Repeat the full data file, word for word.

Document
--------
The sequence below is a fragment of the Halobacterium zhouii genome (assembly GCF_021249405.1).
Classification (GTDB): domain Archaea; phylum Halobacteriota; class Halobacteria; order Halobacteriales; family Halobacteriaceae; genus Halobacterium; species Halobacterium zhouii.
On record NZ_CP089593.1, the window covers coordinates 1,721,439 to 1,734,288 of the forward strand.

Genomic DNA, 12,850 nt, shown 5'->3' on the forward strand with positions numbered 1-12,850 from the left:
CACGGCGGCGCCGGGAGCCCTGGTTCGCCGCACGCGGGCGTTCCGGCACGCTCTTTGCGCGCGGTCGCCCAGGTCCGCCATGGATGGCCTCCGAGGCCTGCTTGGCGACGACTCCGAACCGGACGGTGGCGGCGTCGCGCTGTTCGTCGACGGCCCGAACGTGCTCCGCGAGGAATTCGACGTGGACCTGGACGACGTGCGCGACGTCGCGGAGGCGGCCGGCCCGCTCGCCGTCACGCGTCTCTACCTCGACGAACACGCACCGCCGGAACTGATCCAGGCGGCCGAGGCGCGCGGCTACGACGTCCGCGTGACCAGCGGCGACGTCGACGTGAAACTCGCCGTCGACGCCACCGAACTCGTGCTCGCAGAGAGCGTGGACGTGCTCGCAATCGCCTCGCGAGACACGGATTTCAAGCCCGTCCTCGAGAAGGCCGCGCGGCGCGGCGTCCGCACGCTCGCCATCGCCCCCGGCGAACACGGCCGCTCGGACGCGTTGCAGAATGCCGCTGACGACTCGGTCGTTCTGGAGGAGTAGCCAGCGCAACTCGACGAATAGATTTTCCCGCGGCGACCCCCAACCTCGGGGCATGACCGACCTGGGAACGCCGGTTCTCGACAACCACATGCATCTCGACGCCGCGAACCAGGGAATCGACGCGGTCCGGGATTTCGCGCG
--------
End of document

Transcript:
The sequence below is a fragment of the Halobacterium zhouii genome (assembly GCF_021249405.1).
Classification (GTDB): domain Archaea; phylum Halobacteriota; class Halobacteria; order Halobacteriales; family Halobacteriaceae; genus Halobacterium; species Halobacterium zhouii.
On record NZ_CP089593.1, the window covers coordinates 1,721,439 to 1,734,288 of the forward strand.

Genomic DNA, 12,850 nt, shown 5'->3' on the forward strand with positions numbered 1-12,850 from the left:
CACGGCGGCGCCGGGAGCCCTGGTTCGCCGCACGCGGGCGTTCCGGCACGCTCTTTGCGCGCGGTCGCCCAGGTCCGCCATGGATGGCCTCCGAGGCCTGCTTGGCGACGACTCCGAACCGGACGGTGGCGGCGTCGCGCTGTTCGTCGACGGCCCGAACGTGCTCCGCGAGGAATTCGACGTGGACCTGGACGACGTGCGCGACGTCGCGGAGGCGGCCGGCCCGCTCGCCGTCACGCGTCTCTACCTCGACGAACACGCACCGCCGGAACTGATCCAGGCGGCCGAGGCGCGCGGCTACGACGTCCGCGTGACCAGCGGCGACGTCGACGTGAAACTCGCCGTCGACGCCACCGAACTCGTGCTCGCAGAGAGCGTGGACGTGCTCGCAATCGCCTCGCGAGACACGGATTTCAAGCCCGTCCTCGAGAAGGCCGCGCGGCGCGGCGTCCGCACGCTCGCCATCGCCCCCGGCGAACACGGCCGCTCGGACGCGTTGCAGAATGCCGCTGACGACTCGGTCGTTCTGGAGGAGTAGCCAGCGCAACTCGACGAATAGATTTTCCCGCGGCGACCCCCAACCTCGGGGCATGACCGACCTGGGAACGCCGGTTCTCGACAACCACATGCATCTCGACGCCGCGAACCAGGGAATCGACGCGGTCCGGGATTTCGCGCG